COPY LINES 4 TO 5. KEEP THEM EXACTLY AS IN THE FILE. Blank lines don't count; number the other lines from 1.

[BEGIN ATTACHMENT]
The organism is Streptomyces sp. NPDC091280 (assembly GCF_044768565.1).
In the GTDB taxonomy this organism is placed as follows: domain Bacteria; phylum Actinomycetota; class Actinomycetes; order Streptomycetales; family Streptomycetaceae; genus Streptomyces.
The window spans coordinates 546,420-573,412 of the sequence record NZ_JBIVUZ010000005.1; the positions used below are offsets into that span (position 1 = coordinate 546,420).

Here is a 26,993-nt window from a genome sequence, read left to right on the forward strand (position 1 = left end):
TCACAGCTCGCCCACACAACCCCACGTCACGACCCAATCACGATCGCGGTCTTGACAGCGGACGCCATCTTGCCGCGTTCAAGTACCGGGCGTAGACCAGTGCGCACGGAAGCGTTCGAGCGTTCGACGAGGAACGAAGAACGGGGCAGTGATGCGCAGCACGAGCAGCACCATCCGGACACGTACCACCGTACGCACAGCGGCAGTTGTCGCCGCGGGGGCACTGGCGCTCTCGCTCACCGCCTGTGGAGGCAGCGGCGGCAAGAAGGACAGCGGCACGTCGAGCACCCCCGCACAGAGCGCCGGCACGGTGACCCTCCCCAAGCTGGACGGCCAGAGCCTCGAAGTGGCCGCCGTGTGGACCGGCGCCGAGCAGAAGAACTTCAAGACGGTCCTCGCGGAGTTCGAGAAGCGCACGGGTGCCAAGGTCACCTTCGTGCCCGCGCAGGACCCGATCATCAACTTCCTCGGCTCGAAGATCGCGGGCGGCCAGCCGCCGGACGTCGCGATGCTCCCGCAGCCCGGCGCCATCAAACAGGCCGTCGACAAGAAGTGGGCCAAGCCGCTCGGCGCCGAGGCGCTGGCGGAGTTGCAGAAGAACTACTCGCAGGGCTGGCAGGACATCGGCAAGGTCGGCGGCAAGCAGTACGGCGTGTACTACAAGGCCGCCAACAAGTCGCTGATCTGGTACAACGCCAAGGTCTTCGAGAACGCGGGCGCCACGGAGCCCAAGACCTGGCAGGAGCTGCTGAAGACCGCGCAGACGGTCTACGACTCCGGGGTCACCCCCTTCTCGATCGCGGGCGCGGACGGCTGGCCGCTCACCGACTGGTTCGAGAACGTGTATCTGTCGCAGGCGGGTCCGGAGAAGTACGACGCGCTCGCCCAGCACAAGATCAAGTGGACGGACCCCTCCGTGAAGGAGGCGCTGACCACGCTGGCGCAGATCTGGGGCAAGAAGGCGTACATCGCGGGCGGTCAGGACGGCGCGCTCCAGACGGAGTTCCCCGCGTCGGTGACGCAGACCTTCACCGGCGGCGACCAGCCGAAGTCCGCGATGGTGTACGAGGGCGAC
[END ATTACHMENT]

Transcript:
Here is a 26,993-nt window from a genome sequence, read left to right on the forward strand (position 1 = left end):
TCACAGCTCGCCCACACAACCCCACGTCACGACCCAATCACGATCGCGGTCTTGACAGCGGACGCCATCTTGCCGCGTTCAAGTACCGGGCGTAGACCAGTGCGCACGGAAGCGTTCGAGCGTTCGACGAGGAACGAAGAACGGGGCAGTGATGCGCAGCACGAGCAGCACCATCCGGACACGTACCACCGTACGCACAGCGGCAGTTGTCGCCGCGGGGGCACTGGCGCTCTCGCTCACCGCCTGTGGAGGCAGCGGCGGCAAGAAGGACAGCGGCACGTCGAGCACCCCCGCACAGAGCGCCGGCACGGTGACCCTCCCCAAGCTGGACGGCCAGAGCCTCGAAGTGGCCGCCGTGTGGACCGGCGCCGAGCAGAAGAACTTCAAGACGGTCCTCGCGGAGTTCGAGAAGCGCACGGGTGCCAAGGTCACCTTCGTGCCCGCGCAGGACCCGATCATCAACTTCCTCGGCTCGAAGATCGCGGGCGGCCAGCCGCCGGACGTCGCGATGCTCCCGCAGCCCGGCGCCATCAAACAGGCCGTCGACAAGAAGTGGGCCAAGCCGCTCGGCGCCGAGGCGCTGGCGGAGTTGCAGAAGAACTACTCGCAGGGCTGGCAGGACATCGGCAAGGTCGGCGGCAAGCAGTACGGCGTGTACTACAAGGCCGCCAACAAGTCGCTGATCTGGTACAACGCCAAGGTCTTCGAGAACGCGGGCGCCACGGAGCCCAAGACCTGGCAGGAGCTGCTGAAGACCGCGCAGACGGTCTACGACTCCGGGGTCACCCCCTTCTCGATCGCGGGCGCGGACGGCTGGCCGCTCACCGACTGGTTCGAGAACGTGTATCTGTCGCAGGCGGGTCCGGAGAAGTACGACGCGCTCGCCCAGCACAAGATCAAGTGGACGGACCCCTCCGTGAAGGAGGCGCTGACCACGCTGGCGCAGATCTGGGGCAAGAAGGCGTACATCGCGGGCGGTCAGGACGGCGCGCTCCAGACGGAGTTCCCCGCGTCGGTGACGCAGACCTTCACCGGCGGCGACCAGCCGAAGTCCGCGATGGTGTACGAGGGCGAC